Curator's Choice: English missal: The John Rylands University Library

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The Independent Culture
My chosen item is a large English missal, handwritten during the second half of the 14th century and lavishly decorated. A missal contains the text and information of the mass and was used exclusively by the clergy in the context of worship. The book was probably placed on the altar and included stage directions written in red to tell the priest what to do next.

The decorations around the capitals in this book are mainly floral but on some of them you can see little faces in the smaller penwork initials.

They first discovered some bits were missing in 1845, but the trail got really hot in 1848 when they found out that since being rebound it had been more extensively mutilated. It was thought that the librarian had failed in his duties but they then discovered a number of their books in the hands of a bookseller in Manchester who told them that they had been sold to him by a woman whom he recognised as being the wife of the assistant librarian. The assistant librarian was then arrested, as well as being sacked.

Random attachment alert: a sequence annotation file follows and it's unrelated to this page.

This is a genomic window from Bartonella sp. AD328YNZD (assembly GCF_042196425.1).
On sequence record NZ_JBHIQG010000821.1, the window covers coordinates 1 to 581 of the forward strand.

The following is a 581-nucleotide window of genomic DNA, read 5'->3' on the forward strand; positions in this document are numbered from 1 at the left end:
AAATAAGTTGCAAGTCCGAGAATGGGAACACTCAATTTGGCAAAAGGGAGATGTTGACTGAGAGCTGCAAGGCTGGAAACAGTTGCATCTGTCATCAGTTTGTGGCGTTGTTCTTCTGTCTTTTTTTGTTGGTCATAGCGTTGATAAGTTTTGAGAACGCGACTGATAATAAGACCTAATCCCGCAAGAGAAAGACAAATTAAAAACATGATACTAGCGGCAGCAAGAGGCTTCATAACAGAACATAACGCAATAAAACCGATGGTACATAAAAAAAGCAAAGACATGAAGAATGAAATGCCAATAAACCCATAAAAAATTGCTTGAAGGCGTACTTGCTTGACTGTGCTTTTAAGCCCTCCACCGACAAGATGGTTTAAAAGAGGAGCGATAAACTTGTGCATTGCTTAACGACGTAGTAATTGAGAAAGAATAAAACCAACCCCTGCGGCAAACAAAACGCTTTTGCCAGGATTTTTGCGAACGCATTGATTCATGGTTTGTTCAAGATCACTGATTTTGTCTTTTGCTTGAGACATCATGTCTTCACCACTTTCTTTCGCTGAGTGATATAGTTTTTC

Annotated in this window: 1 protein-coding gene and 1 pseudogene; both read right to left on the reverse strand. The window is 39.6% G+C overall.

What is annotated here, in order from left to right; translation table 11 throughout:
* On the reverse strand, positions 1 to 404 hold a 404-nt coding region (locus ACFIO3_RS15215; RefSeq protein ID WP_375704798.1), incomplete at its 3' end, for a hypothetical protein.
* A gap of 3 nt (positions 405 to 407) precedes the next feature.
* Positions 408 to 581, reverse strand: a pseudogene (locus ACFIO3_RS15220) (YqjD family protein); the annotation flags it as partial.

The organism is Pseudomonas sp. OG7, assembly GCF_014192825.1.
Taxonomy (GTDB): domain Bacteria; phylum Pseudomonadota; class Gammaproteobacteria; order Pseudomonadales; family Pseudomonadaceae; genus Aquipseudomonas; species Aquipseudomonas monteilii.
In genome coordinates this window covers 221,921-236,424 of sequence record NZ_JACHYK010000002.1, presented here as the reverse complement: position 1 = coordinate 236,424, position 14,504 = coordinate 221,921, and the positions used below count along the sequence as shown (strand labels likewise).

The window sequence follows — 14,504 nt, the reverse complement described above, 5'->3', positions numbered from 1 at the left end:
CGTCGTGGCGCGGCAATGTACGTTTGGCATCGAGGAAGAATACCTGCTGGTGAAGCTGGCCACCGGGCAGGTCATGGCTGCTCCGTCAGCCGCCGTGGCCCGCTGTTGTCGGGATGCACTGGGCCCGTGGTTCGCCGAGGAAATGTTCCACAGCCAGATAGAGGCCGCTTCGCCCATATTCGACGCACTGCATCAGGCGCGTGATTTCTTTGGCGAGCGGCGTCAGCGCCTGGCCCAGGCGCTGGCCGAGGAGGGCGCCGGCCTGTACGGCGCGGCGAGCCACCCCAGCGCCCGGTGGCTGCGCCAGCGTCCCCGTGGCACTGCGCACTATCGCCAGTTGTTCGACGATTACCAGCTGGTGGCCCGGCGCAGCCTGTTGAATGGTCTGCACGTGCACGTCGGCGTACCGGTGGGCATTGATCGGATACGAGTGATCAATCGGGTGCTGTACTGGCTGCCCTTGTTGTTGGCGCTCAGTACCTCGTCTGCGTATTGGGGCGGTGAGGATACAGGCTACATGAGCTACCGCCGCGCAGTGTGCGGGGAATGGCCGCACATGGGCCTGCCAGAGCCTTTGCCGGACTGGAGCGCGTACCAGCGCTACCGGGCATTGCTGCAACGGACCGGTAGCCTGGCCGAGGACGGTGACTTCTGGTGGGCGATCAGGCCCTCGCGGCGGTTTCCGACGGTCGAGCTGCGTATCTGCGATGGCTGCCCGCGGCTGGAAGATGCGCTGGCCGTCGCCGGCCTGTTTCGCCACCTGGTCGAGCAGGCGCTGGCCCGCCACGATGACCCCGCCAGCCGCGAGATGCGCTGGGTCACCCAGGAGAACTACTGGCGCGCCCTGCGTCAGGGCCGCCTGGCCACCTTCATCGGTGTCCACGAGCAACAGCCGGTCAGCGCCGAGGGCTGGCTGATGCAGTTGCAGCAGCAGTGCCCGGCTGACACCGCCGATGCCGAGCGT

I think medieval manuscripts have a sort of instant appeal. In this one I particularly like the penwash because a lot of the formal illumination is not as imaginative as this. It has absolutely nothing to do with the text and that's what's so exciting. It seems so frivolous, almost as if the artist was just amusing himself.

Sarah Lawrance is Exhibition Officer for The John Rylands University Library, 150 Deansgate, Manchester (061-834 5343). The exhibition 'Treasures of Chetham's Library' to 16 Jul, Mon-Fri 10am-5.30pm, Sat 10am-1pm

(Photograph omitted)

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